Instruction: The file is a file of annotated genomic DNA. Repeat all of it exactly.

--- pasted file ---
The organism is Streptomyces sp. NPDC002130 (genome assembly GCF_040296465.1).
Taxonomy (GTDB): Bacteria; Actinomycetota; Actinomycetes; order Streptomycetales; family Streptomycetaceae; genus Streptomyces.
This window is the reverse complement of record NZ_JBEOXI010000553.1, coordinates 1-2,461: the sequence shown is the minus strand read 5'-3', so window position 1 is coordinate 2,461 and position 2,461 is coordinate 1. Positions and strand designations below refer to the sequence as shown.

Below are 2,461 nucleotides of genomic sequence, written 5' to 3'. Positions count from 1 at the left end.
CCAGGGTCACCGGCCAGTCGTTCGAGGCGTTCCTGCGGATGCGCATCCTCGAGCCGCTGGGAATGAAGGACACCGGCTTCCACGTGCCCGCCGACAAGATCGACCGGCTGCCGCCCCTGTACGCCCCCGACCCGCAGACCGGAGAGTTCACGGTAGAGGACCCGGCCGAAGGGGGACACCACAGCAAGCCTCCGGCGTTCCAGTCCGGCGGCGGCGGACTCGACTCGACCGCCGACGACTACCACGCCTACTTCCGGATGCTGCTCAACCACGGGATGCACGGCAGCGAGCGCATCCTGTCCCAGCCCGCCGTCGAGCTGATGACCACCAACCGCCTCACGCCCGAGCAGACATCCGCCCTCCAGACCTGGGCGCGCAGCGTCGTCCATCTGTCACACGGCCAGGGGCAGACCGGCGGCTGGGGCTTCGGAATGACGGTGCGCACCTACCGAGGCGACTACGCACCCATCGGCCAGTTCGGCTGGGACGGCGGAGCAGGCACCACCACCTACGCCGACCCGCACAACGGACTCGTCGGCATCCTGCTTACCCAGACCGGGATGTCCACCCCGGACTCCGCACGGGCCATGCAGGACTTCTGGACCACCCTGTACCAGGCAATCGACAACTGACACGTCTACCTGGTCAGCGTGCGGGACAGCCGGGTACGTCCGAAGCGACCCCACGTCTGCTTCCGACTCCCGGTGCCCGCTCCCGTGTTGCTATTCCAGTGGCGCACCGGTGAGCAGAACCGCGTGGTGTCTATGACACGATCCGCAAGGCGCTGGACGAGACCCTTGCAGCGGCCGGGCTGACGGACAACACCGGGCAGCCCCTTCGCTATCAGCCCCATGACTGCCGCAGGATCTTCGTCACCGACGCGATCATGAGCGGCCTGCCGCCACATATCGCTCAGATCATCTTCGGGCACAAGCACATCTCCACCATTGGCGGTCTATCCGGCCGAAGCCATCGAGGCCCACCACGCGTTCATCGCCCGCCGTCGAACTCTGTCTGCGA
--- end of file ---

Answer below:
The organism is Streptomyces sp. NPDC002130 (genome assembly GCF_040296465.1).
Taxonomy (GTDB): Bacteria; Actinomycetota; Actinomycetes; order Streptomycetales; family Streptomycetaceae; genus Streptomyces.
This window is the reverse complement of record NZ_JBEOXI010000553.1, coordinates 1-2,461: the sequence shown is the minus strand read 5'-3', so window position 1 is coordinate 2,461 and position 2,461 is coordinate 1. Positions and strand designations below refer to the sequence as shown.

Below are 2,461 nucleotides of genomic sequence, written 5' to 3'. Positions count from 1 at the left end.
CCAGGGTCACCGGCCAGTCGTTCGAGGCGTTCCTGCGGATGCGCATCCTCGAGCCGCTGGGAATGAAGGACACCGGCTTCCACGTGCCCGCCGACAAGATCGACCGGCTGCCGCCCCTGTACGCCCCCGACCCGCAGACCGGAGAGTTCACGGTAGAGGACCCGGCCGAAGGGGGACACCACAGCAAGCCTCCGGCGTTCCAGTCCGGCGGCGGCGGACTCGACTCGACCGCCGACGACTACCACGCCTACTTCCGGATGCTGCTCAACCACGGGATGCACGGCAGCGAGCGCATCCTGTCCCAGCCCGCCGTCGAGCTGATGACCACCAACCGCCTCACGCCCGAGCAGACATCCGCCCTCCAGACCTGGGCGCGCAGCGTCGTCCATCTGTCACACGGCCAGGGGCAGACCGGCGGCTGGGGCTTCGGAATGACGGTGCGCACCTACCGAGGCGACTACGCACCCATCGGCCAGTTCGGCTGGGACGGCGGAGCAGGCACCACCACCTACGCCGACCCGCACAACGGACTCGTCGGCATCCTGCTTACCCAGACCGGGATGTCCACCCCGGACTCCGCACGGGCCATGCAGGACTTCTGGACCACCCTGTACCAGGCAATCGACAACTGACACGTCTACCTGGTCAGCGTGCGGGACAGCCGGGTACGTCCGAAGCGACCCCACGTCTGCTTCCGACTCCCGGTGCCCGCTCCCGTGTTGCTATTCCAGTGGCGCACCGGTGAGCAGAACCGCGTGGTGTCTATGACACGATCCGCAAGGCGCTGGACGAGACCCTTGCAGCGGCCGGGCTGACGGACAACACCGGGCAGCCCCTTCGCTATCAGCCCCATGACTGCCGCAGGATCTTCGTCACCGACGCGATCATGAGCGGCCTGCCGCCACATATCGCTCAGATCATCTTCGGGCACAAGCACATCTCCACCATTGGCGGTCTATCCGGCCGAAGCCATCGAGGCCCACCACGCGTTCATCGCCCGCCGTCGAACTCTGTCTGCGA